How to Identify a Bully
It seems that every woman has a story. For Susan Wellman it was the "truly awful" adolescence of her daughter, who was victimized throughout middle school. For Rachel Simmons, it was the emotional scars left by an aggressive third grade classmate who decided that 8-year-old Rachel was to be her victim in a vicious campaign of exclusion. Neither woman had words to tell their stories, so they made them up and made them part of the lexicon.
The words are "relational aggression," and they describe a sneaky form of bullying that experts say is much more common than what we think of as "traditional" bullying, which is when boys physically aggress against other boys. Relational aggression can start as early as second grade and reaches its peak in middle school. It's usually perpetrated by girls against other girls, and the wounds it leaves often never heal.
Unlike traditional bullies who tend to stand out for their boisterous or antisocial behavior, the girl bully is often one of the prettiest, smartest girls in her class, beloved by teachers and administrators alike. Most adults have trouble even thinking of her as a bully because she's so very feminine. She usually has perfect hair, cool clothes and is either a cheerleader or involved in some equally prestigious activity.
She travels in a pack of at least two other girls, and she's in charge of where they all sit, stand and who is allowed to join them. The members of the clique change at her whim, and those who are "out" at the moment are often tortured by the "in" girls in ways that vary from the subtle – ignoring her at lunch – to the overt, such as making up lies and spreading them around the school. Sometimes, encouraged by their leader, the entire pack will turn on a third party, perhaps the school loner or a new girl, making her miserable while maintaining such an ingratiating facade that no adult would ever guess that their school was a veritable abattoir of female emotion.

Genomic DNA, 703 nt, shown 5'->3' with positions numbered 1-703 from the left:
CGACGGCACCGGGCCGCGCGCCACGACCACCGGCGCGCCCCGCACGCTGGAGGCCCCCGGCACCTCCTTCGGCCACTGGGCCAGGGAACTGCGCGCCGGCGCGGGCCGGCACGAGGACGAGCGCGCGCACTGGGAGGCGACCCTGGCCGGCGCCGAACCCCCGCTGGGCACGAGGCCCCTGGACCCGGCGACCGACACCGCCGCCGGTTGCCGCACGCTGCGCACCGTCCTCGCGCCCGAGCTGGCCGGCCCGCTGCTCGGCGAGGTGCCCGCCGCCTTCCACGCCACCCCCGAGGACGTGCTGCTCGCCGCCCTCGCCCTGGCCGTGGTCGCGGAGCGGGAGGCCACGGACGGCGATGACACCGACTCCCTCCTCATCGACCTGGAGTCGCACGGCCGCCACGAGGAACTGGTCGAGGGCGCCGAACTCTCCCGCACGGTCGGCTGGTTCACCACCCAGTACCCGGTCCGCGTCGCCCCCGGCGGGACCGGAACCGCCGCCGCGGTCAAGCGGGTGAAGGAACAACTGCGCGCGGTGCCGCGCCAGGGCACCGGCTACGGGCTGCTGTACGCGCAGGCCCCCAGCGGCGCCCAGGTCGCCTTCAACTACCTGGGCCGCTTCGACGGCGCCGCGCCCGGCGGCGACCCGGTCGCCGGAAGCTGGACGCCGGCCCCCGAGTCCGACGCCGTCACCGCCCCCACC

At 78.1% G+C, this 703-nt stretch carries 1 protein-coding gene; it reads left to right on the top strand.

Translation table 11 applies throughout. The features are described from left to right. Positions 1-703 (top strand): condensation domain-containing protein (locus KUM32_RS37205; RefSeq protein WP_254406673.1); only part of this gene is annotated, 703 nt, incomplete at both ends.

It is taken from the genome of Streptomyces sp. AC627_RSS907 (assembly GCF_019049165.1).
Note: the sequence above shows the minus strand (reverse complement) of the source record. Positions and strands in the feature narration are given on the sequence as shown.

They're getting it now, though, thanks in part to a recent spate of books and articles on the subject. Rachel Simmons, who recovered sufficiently from the tortures of her youth to graduate from Vassar and become a Rhodes scholar, turned her lingering pain into the book, Odd Girl Out: The Hidden Culture of Aggression in Girls (Harvest Books, reprint 2003).
This sudden focus on the problem of female bullies has brought a wave of media attention to the subject. Both the Washington Post and the New York Times have run extensive articles about relational aggression that, among other things, show how often parents, usually mothers, encourage this type of bullying because it gives their daughters a leg up on the "competition."
Although many of these books and articles give the "leader of the pack" girls catchy names such as Alpha Girls, RMGs (Really Mean Girls) and Queen Bees, Susan Wellman dislikes those terms. She likes calling a spade a spade or an aggressively mean girl just what she is – a bully.
Wellman is the founder of the Ophelia Project, one of the first programs to name relational aggression and find ways to counteract it. Another program is the Empower Program, founded by Rosalind Wiseman. The difference between the two programs is that the Empower Program uses a more confrontational approach between warring peers, an approach that has been criticized for teaching girls even more hurtful tricks, whereas the Ophelia Project, based in Erie, Pa., uses older teen mentors to work with younger girls to try and stop relational aggression before it starts.
"My daughter had a terrible adolescence, one that scarred her so badly that it was years before she recovered," Wellman says. "What I didn't realize was that what she went through is so pervasive in our society and is devastating emotionally to many of our young girls. As soon as I started talking about it, people began sharing their horror stories with me, but what was most distressing was that it quickly became apparent the problem is getting worse."